Students will study two units in which they will be examined on at the end of Year 13.
Unit 1: Historical Themes in Breadth.
These units concentrate on the theme of searching for rights and freedoms in the 20th century, with particular emphasis on how America develops after World War One as a super power. The second unit looks at South Africa and how it is affected by Apartheid from 1948.
Both these units enable students to understand the importance of ideas and beliefs in the policies developed by states, how and why ideology is frequently a cause of both challenge and conflict, within and between states, and also gives rise to debates about the rights of citizens in order to gain a broad overview of a particular theme.
In Search of the American Dream: the USA, c1917-96
- The social and economic position of African Americans in the USA in the 1940s and early 1950s: the nature and extent of discrimination and segregation; signs of change by 1968.
- The changing political environment, 1917-80
- Society and culture in change, 1917-80
- The changing quality of life, 1917-80
- The impact of the Reagan presidency, 1981-96
South Africa, 1948-94: from apartheid state to ‘rainbow nation’
In this unit, students will study South Africa history in some depth. Grounded in an exploration of source material in its historical context, students will develop an in-depth understanding of the attitudes, beliefs and structures of the South African society during Apartheid.
In working with selected sources, students will be required to demonstrate evidence skills which enable them to make reasoned and supported judgements and to address a historical view or claim.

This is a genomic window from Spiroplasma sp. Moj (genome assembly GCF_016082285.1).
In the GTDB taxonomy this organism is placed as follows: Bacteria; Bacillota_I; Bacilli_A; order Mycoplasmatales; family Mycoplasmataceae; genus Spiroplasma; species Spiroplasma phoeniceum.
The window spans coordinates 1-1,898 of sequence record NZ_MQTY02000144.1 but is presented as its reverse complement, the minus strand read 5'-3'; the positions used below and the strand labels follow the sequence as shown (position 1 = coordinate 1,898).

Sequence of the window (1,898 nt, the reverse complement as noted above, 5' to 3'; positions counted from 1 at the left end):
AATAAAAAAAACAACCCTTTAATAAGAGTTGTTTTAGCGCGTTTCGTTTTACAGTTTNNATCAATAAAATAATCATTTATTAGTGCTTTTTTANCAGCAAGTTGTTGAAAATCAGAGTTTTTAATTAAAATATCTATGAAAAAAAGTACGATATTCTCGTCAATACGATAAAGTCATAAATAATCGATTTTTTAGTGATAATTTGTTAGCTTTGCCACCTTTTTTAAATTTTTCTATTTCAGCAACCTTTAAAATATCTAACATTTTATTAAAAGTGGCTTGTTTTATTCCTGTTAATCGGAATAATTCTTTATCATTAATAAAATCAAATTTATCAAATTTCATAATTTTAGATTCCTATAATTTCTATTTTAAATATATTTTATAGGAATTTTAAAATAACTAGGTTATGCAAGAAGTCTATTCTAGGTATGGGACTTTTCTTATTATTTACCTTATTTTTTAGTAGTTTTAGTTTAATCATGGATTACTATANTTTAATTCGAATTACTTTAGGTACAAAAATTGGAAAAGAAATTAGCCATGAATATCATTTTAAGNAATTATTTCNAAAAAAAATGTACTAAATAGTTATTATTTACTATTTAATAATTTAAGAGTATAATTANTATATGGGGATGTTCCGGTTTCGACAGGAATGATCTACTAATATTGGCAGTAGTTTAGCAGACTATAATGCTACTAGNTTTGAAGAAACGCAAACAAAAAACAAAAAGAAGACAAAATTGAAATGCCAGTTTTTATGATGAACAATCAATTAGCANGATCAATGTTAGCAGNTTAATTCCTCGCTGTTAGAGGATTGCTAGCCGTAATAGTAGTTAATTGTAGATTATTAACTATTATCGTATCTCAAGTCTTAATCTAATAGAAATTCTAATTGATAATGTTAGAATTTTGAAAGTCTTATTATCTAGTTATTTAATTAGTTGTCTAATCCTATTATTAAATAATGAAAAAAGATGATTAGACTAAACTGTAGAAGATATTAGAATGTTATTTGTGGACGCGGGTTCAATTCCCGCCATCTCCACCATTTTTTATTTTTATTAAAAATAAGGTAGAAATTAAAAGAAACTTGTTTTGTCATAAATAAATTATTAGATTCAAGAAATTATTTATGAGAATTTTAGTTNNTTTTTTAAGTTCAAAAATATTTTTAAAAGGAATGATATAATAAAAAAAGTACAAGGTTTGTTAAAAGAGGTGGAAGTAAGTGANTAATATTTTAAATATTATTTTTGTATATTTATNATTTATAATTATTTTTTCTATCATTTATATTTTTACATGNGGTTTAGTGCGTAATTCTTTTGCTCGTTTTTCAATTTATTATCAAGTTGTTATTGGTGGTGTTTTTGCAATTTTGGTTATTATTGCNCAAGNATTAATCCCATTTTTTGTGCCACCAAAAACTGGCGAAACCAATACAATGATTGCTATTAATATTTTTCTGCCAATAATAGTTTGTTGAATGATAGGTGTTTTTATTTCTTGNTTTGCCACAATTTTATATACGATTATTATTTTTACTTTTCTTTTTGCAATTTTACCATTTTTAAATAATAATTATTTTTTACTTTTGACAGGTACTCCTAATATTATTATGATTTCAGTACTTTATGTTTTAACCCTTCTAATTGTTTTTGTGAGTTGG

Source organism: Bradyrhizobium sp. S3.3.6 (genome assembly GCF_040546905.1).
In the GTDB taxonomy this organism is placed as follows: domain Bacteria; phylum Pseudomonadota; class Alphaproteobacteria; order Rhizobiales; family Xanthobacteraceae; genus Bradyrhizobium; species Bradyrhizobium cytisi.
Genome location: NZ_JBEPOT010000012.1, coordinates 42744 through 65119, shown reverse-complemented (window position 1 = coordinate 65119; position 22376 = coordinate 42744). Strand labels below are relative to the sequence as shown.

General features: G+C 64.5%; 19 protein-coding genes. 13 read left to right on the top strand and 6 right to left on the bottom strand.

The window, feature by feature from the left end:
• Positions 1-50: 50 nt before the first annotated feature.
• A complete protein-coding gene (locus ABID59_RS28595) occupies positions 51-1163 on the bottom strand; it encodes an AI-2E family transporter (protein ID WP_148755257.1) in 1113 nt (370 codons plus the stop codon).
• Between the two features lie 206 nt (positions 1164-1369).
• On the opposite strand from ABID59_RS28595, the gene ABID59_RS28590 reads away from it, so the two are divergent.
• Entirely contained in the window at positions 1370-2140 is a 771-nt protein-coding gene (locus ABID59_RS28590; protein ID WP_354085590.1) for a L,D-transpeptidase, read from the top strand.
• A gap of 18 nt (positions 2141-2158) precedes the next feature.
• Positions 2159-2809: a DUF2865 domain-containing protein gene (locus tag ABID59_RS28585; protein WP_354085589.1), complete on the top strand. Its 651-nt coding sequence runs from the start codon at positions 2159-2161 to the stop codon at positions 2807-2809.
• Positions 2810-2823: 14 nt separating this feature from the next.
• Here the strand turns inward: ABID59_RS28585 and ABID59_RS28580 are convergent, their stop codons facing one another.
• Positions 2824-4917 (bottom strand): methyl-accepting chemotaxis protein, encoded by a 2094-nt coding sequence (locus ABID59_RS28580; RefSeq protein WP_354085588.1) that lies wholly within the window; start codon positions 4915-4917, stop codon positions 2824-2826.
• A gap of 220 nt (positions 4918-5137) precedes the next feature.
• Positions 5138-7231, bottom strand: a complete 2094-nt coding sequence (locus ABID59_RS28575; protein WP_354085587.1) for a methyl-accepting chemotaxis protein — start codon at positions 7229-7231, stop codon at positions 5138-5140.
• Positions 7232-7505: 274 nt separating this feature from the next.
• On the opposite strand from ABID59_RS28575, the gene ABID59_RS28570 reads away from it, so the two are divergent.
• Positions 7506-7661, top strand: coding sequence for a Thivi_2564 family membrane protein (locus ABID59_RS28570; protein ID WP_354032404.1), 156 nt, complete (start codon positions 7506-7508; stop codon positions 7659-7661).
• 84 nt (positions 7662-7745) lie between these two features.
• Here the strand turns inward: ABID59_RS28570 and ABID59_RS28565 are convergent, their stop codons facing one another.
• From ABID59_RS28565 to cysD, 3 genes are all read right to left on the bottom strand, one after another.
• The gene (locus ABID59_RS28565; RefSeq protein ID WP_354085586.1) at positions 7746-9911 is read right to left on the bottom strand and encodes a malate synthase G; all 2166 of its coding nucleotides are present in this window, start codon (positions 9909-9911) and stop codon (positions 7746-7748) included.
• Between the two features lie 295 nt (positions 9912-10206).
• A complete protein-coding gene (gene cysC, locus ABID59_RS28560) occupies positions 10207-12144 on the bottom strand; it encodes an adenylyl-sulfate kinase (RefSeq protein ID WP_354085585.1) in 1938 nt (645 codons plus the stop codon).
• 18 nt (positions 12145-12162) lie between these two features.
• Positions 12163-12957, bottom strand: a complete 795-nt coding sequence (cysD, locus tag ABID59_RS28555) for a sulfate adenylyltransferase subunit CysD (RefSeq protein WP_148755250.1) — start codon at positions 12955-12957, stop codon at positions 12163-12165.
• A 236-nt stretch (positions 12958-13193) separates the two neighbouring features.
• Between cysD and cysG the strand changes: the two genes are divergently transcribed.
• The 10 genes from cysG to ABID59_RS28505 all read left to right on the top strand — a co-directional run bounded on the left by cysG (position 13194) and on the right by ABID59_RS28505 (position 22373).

- The introduction and response to Apartheid, c1948-59
- Radicalisation of resistance and the consolidation of National Party power, 1960-68
- Redefining resistance and challenges to National Party power, 1968-83
- The end of Apartheid and the creation of the ‘rainbow nation’, 1984-94
Students will study another two units one of which will be examined as coursework and the other as an exam at the end of Year 13.
Public Health, Poverty and the State
- Problems with public health linked to the Industrial Revolution
- Increase in understanding about public health e.g. John Snow
- Attitudes towards public health
- Government intervention by 1900
- How were paupers treated before 1782?
- Workhouses and the Poor Law
- Social reforms 1880-1914
The Middle East Conflict, 1900-2001
- Why is the Middle East such a volatile area?
- British involvement – WW1, Mandate of Palestine
- Impact of the Creation of the State of Israel
- Suez Crisis
- 6 day war
- War of Yom Kippur
- Terrorism in the Middle East
- Peace Treaties of the 1990s
Homework: In History, students are set a variety of tasks for homework. These might include: report writing; information leaflets; model building; historical research into specific topics; source analysis; past paper exam questions; reading; watching a specific documentary; paragraphing.
Other Useful Information
5 ways I can help my son/daughter
Talk to your child about what they have been studying in school. Ask them to explain key concepts to you.
Debate topical issues, demonstrating a balanced argument.
Help to support in ensuring all work/files are organised and that students are recapping at home, on what they have learnt that week.
Encourage them to read around the subject.
Talk to them about their progress and attainment.